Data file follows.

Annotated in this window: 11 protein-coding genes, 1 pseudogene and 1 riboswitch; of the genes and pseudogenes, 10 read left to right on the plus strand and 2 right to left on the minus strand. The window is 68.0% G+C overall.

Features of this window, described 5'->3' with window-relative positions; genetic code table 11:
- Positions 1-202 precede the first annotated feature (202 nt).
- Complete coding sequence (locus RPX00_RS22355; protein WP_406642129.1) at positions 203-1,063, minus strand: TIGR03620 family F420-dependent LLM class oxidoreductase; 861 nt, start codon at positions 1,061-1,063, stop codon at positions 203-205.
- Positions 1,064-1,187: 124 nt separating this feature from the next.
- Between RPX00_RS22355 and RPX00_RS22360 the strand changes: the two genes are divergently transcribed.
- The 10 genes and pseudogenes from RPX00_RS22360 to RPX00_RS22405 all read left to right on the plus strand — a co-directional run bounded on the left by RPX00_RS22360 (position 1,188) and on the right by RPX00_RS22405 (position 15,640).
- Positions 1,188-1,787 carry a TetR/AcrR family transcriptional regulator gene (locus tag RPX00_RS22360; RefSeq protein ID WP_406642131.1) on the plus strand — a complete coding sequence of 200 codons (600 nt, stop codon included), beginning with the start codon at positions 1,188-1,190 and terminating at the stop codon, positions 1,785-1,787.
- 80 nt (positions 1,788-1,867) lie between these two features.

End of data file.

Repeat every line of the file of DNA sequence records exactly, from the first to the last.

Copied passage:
Annotated in this window: 11 protein-coding genes, 1 pseudogene and 1 riboswitch; of the genes and pseudogenes, 10 read left to right on the plus strand and 2 right to left on the minus strand. The window is 68.0% G+C overall.

Features of this window, described 5'->3' with window-relative positions; genetic code table 11:
- Positions 1-202 precede the first annotated feature (202 nt).
- Complete coding sequence (locus RPX00_RS22355; protein WP_406642129.1) at positions 203-1,063, minus strand: TIGR03620 family F420-dependent LLM class oxidoreductase; 861 nt, start codon at positions 1,061-1,063, stop codon at positions 203-205.
- Positions 1,064-1,187: 124 nt separating this feature from the next.
- Between RPX00_RS22355 and RPX00_RS22360 the strand changes: the two genes are divergently transcribed.
- The 10 genes and pseudogenes from RPX00_RS22360 to RPX00_RS22405 all read left to right on the plus strand — a co-directional run bounded on the left by RPX00_RS22360 (position 1,188) and on the right by RPX00_RS22405 (position 15,640).
- Positions 1,188-1,787 carry a TetR/AcrR family transcriptional regulator gene (locus tag RPX00_RS22360; RefSeq protein ID WP_406642131.1) on the plus strand — a complete coding sequence of 200 codons (600 nt, stop codon included), beginning with the start codon at positions 1,188-1,190 and terminating at the stop codon, positions 1,785-1,787.
- 80 nt (positions 1,788-1,867) lie between these two features.